March 6 I Saturday
“From there [Abram] went on towards the hills east of Bethel and pitched his tent, with Bethel on the west and Ai on the east.” —Genesis 12:8
When Abram settled in the land of Canaan, it is interesting that he chose to dwell between Bethel—meaning “House of God”—and Ai—meaning “Heap of Ruin”—almost symbolic of the Christian life. For the believer, we dwell in this space between the promises of God, the hope of eternal life and what we look forward to in eternity with Him, as well as this place where there is the heap of ruin, the sinful nature and the ways of this world.
Genesis 12:10 tells us, “Now there was a famine in the land, and Abram went down to Egypt to live there for a while because the famine was severe.” When there was a famine, Abram left for Egypt, even though a few verses earlier Abram received a reaffirmation of God’s promise, “To your offspring I will give this land” (Genesis 12:7). Abram responded by building an altar to worship the Lord—El Shaddai, the God who will take care of everything. But how is it that when a famine strikes, Abram would leave where God had called him to build his life?
Abram began to rely on his own resources to manage his life. As he and his wife, Sarai, were about to enter Egypt, he told her to lie to the Egyptians, saying that she was his sister, although it was partially true because Sarai was Abram’s half-sister. At that point, not only had Abram stepped out of God’s promised land for him, doubting God’s ability to provide for him during the famine, but fear had settled into Abram’s heart. Abram’s time in Egypt did not last, as his lie about Sarai became exposed and, by God’s mercy, Pharaoh merely commanded Abram to leave with his wife and everything that belonged to him.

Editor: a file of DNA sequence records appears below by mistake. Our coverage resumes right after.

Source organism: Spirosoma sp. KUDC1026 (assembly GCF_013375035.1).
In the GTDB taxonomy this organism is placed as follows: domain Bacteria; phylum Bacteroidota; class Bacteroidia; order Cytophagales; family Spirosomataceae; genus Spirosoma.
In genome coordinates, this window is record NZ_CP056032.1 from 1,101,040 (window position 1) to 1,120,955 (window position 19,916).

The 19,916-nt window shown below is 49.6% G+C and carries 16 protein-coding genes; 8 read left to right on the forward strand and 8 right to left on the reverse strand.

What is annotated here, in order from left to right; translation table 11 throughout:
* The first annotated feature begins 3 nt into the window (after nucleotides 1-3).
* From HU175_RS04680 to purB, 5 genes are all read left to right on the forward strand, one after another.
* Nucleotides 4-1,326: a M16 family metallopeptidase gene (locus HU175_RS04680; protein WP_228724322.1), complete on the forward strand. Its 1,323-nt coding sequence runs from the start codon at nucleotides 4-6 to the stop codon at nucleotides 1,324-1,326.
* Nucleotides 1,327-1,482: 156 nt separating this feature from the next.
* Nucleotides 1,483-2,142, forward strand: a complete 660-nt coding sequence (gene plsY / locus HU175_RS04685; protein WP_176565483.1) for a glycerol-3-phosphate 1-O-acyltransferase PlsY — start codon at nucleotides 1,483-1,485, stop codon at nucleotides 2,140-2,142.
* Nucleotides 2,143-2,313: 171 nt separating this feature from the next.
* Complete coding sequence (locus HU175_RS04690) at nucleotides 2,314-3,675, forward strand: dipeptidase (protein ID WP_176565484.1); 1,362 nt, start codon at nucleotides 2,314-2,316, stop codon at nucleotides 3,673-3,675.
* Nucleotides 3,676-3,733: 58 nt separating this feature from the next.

Some of us, like Abram, may have taken a wrong turn, going into the land of Egypt, bending the truth and taking things into our own hands. Yet, it is never too late to come home. Abram went back “to the place between Bethel and Ai where his tent had been earlier… There Abram called on the name of the LORD” (Genesis 13:3-4). From the turn of events, Abram returned to where he started.
God does not waste our failures. While they are sometimes the most painful experiences, they are also the greatest teachers and lessons we have in working out the Christian life. El Shaddai is the God who takes care of everything. He sent His Son, Jesus Christ, to die on the cross for our sins so that we may be reconciled to Him. As the father welcomes home the prodigal son, God welcomes us.
Prayer: God Almighty, thank You for welcoming me back even when I have wandered away from You and relied on my own resources. You alone are everything I need.